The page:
WorldThe Black Hole of China's Secret Prisons

The Black Hole of China’s Secret Prisons

Attorney Chang Weiping with his wife, Chen Zijuan, and their son in a picture of her Facebook profile.

In solitary confinement. No access to a lawyer. Without his family knowing his whereabouts, other than the fact that the security agents took him away. Submitted, denounced his own, to “torture to extract a confession”. Chinese human rights lawyer Chang Weiping, specializing in cases of discrimination and defending freedom of expression, spent five months and 16 days, between October 2020 and April this year, in what Chinese law describes and authorizes since 2013 as Home Surveillance in Designated Location (RSDL). It was his second time in this arrest process with a name as anodyne as it was feared among Chinese dissidents: those who went through it denounce humiliation, ill-treatment and physical and psychological torture.

The RSDL has been applied in China to numerous detainees considered especially problematic, either because of their notoriety or because they are critical — or perceived as critical — of the system. Managers and movie stars like Fan Bingbing, investigated for tax fraud, passed through her; dissidents such as Ai Weiwei, Liu Xiaobo, and Xu Zhiyong; several human rights lawyers like Chang himself. Fears that elite tennis player Peng Shuai could find herself in this predicament after denouncing sexual abuse by a senior Chinese official prompted calls from the Women’s Tennis Association (WTA) and international athletes to clarify her whereabouts. After three weeks missing, Peng appeared on a video conference this week to say she was “safe and sound”.

The human rights advocacy organization Safeguard Defenders, author of a recent report on the tool, claims that its use has multiplied since it was codified in 2013 as a result of an amendment to the Criminal Procedure Law in China. “Our analysis shows one of the most far-reaching, if not the most far-reaching systems of enforced disappearances around the world,” the organization said in a letter to the United Nations. “The use of RSDL is, without a doubt, extensive and systematic”, adds the NGO, whose founder, the Swede Peter Dahlin, underwent the procedure in 2015.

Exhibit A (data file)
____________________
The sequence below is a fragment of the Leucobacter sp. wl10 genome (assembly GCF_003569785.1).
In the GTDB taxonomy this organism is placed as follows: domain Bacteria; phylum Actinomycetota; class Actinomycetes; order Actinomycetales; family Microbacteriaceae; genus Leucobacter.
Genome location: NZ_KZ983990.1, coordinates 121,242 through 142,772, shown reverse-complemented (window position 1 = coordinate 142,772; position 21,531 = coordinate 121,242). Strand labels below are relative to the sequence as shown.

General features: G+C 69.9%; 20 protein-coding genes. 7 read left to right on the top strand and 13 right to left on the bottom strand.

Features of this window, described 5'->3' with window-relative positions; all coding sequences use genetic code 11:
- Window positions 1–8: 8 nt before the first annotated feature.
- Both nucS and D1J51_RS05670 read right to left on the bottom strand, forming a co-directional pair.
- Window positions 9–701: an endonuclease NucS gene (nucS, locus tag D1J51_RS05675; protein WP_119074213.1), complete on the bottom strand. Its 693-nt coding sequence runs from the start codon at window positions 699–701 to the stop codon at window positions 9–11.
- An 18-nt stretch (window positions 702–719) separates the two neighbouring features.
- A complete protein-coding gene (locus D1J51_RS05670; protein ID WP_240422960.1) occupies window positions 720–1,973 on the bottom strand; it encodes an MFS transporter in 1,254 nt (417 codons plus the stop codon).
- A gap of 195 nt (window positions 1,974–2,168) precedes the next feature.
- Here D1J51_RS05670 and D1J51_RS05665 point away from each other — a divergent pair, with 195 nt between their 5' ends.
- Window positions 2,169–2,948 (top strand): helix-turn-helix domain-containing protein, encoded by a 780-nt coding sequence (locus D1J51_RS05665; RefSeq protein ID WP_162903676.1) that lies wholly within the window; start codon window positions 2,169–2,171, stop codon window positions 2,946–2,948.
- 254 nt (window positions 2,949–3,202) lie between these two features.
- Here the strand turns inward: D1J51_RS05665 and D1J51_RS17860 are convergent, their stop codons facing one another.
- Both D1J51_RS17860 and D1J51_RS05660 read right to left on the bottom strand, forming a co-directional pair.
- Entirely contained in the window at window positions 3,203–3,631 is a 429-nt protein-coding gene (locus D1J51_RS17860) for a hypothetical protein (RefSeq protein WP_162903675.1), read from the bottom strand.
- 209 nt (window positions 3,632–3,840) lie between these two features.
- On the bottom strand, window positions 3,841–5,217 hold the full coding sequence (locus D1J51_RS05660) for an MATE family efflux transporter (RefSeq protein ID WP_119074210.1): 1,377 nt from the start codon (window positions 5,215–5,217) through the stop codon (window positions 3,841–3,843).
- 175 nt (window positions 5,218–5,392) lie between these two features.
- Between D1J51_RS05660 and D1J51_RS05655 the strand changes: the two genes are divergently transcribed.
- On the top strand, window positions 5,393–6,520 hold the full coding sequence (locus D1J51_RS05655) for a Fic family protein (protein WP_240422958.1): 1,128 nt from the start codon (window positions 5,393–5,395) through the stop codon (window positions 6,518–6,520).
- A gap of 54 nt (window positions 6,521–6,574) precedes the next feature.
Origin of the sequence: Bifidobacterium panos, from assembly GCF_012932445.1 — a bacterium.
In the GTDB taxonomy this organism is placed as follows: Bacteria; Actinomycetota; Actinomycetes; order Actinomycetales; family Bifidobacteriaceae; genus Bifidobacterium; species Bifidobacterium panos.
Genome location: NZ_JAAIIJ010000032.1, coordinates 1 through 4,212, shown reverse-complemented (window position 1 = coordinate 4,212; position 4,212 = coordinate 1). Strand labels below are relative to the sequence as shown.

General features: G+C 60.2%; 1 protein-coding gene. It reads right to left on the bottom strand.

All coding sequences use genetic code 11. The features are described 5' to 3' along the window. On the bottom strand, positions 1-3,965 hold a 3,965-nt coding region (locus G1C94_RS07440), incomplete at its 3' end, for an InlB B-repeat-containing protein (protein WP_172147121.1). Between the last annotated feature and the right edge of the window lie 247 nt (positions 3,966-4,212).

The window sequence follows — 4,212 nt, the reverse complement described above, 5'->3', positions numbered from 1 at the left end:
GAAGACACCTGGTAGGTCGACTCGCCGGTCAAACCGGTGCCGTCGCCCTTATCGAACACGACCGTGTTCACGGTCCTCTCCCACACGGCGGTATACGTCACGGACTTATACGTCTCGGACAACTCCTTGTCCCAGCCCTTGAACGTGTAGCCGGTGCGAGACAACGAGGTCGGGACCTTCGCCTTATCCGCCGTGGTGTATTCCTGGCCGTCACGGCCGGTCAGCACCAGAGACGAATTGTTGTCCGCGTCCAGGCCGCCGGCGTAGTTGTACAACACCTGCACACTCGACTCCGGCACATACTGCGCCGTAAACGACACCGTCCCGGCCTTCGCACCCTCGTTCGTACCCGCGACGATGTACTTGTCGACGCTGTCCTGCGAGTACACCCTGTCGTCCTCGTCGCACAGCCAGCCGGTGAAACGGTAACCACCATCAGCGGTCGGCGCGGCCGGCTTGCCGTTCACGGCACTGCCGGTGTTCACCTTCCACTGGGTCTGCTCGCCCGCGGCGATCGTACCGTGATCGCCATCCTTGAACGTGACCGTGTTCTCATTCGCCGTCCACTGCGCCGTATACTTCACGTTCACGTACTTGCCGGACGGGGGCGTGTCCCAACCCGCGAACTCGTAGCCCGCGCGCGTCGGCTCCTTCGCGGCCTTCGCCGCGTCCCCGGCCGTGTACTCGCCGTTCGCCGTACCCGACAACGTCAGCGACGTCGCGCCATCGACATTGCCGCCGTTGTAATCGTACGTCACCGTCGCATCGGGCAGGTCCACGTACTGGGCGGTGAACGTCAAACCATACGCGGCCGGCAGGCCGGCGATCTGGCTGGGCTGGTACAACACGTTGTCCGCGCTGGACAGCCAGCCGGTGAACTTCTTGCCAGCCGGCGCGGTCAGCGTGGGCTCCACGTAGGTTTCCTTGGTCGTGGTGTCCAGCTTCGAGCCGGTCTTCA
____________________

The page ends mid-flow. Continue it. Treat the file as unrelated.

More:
This instrument legalizes imprisonment in a secret place for a theoretical maximum period of six months, although on some occasions the term has been exceeded. It precedes formal arrest and there is no need for a court to approve it. According to the Chinese government, it is essential to defend national security and the country guarantees respect for the rights of prisoners. For human rights defenders it is a tool against activists that violates international standards and that, far from public scrutiny, opens the door to all kinds of physical and psychological abuse.

The protections provided by law —access to a lawyer, inspection by the Public Ministry— are, in practice, discarded. Police can invoke an “exception” if they believe the detainee poses a risk to national security, explains the Safeguard Defenders report, Locked Up: Inside China’s Secret RSDL Jails (Trapped: Inside China’s Secret RSDL Prisons), which brings testimonies from detainees and their families and examines the databases of Chinese courts.

Researchers at that organization found that in 2013 this procedure was used against at least 325 people. In 2020, against more than 5,800. In total, as of July 2021, they have located 22,845 cases in which court verdicts allude to the use of RSDL before trial. But the real numbers could be higher — between 38,000 and 57,000 people may have gone through this system, calculates the NGO — since the databases do not include cases thought to affect national security.

This instrument, the NGO denounces, “is frequently used outside its stated purpose, the phase of investigation of an offense, since a significant proportion is never formally arrested”. According to his calculations, a third of the victims he identified and interviewed were released on bail or without charge. “In its place, RSDL can be used as a tool to intimidate and to obtain testimony against others [suspeitos]”, points out.

Torture in the ‘tiger chair’